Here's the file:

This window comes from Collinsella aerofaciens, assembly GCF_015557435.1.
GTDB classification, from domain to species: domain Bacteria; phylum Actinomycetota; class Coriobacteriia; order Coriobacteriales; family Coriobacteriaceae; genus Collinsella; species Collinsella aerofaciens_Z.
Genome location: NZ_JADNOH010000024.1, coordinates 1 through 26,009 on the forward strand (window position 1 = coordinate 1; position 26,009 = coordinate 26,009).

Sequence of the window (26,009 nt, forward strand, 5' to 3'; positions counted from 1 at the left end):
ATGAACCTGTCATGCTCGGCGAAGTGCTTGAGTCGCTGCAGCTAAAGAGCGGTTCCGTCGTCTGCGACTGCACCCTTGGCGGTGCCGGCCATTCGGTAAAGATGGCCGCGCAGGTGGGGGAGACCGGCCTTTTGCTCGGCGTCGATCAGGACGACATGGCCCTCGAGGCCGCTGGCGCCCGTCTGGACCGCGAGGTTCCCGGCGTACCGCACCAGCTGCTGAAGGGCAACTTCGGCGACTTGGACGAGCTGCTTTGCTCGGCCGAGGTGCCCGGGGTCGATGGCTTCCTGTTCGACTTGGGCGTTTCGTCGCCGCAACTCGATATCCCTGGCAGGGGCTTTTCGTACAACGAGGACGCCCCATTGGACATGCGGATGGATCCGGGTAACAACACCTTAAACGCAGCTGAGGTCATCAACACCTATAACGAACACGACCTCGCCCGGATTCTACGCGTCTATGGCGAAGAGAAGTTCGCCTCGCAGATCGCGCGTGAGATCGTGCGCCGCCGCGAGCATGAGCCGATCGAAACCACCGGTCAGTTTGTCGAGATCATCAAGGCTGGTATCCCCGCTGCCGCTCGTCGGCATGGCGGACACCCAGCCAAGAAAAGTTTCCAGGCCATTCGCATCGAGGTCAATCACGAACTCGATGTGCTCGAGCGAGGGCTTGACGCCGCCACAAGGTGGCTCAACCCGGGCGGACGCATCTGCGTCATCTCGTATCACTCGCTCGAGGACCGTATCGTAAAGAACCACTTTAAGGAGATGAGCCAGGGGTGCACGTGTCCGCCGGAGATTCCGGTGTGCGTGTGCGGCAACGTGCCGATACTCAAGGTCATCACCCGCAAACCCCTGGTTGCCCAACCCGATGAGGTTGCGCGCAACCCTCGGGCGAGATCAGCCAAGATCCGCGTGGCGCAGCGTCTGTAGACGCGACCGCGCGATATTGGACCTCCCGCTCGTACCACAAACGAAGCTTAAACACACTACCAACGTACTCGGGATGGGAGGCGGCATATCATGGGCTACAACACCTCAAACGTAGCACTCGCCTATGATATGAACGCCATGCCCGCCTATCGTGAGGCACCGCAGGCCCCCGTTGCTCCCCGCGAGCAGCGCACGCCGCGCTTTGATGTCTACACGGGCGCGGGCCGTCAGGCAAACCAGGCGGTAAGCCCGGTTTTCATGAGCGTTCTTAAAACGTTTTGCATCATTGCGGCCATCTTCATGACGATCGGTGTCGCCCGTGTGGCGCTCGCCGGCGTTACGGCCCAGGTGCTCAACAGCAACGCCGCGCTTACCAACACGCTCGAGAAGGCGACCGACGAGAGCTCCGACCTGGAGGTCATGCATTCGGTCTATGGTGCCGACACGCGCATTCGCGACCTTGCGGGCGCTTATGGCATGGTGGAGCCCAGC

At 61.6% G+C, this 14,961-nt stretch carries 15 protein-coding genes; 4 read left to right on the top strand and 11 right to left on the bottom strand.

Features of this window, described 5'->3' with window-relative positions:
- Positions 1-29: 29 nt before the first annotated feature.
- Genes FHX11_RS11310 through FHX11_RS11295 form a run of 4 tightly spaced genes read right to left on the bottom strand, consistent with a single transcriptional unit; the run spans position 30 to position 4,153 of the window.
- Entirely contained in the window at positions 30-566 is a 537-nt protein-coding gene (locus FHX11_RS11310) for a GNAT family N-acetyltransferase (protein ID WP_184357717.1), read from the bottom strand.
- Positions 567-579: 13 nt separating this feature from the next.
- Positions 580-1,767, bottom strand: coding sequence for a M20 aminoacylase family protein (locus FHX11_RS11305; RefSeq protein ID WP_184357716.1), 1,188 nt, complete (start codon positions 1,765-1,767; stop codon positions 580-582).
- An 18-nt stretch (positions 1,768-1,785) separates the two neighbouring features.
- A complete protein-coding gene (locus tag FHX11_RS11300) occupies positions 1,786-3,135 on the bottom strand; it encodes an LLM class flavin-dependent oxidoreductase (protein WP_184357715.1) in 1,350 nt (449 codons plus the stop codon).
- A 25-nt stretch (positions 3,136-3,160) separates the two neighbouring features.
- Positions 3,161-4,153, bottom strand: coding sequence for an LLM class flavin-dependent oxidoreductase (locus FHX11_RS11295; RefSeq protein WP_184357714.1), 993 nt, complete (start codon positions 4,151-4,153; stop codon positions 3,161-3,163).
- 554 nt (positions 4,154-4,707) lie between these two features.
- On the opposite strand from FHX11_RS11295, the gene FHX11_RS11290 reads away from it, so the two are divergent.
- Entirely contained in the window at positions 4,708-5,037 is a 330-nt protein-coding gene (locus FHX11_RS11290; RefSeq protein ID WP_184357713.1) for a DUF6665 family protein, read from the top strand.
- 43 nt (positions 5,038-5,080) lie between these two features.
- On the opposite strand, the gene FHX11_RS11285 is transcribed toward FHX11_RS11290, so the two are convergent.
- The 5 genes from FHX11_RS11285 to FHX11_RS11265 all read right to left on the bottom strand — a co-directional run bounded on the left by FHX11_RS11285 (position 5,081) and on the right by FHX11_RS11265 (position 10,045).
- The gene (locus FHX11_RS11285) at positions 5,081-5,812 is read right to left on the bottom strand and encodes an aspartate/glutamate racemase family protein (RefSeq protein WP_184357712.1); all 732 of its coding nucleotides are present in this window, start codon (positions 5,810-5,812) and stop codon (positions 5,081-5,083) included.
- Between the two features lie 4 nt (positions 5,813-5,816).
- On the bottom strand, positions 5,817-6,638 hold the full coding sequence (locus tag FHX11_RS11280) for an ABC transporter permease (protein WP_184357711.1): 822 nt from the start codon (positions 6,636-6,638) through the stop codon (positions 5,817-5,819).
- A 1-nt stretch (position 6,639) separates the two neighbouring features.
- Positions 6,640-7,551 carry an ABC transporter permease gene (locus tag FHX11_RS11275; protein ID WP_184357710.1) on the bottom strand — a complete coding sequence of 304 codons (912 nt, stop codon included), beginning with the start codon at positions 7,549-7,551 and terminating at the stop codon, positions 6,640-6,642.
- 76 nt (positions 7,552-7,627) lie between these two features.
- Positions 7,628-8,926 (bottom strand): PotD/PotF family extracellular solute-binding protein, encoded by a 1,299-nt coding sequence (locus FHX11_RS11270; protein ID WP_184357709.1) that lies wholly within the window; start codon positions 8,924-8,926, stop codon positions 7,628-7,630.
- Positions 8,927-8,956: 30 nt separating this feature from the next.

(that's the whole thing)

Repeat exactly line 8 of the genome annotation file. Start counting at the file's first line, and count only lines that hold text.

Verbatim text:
- Positions 1-29: 29 nt before the first annotated feature.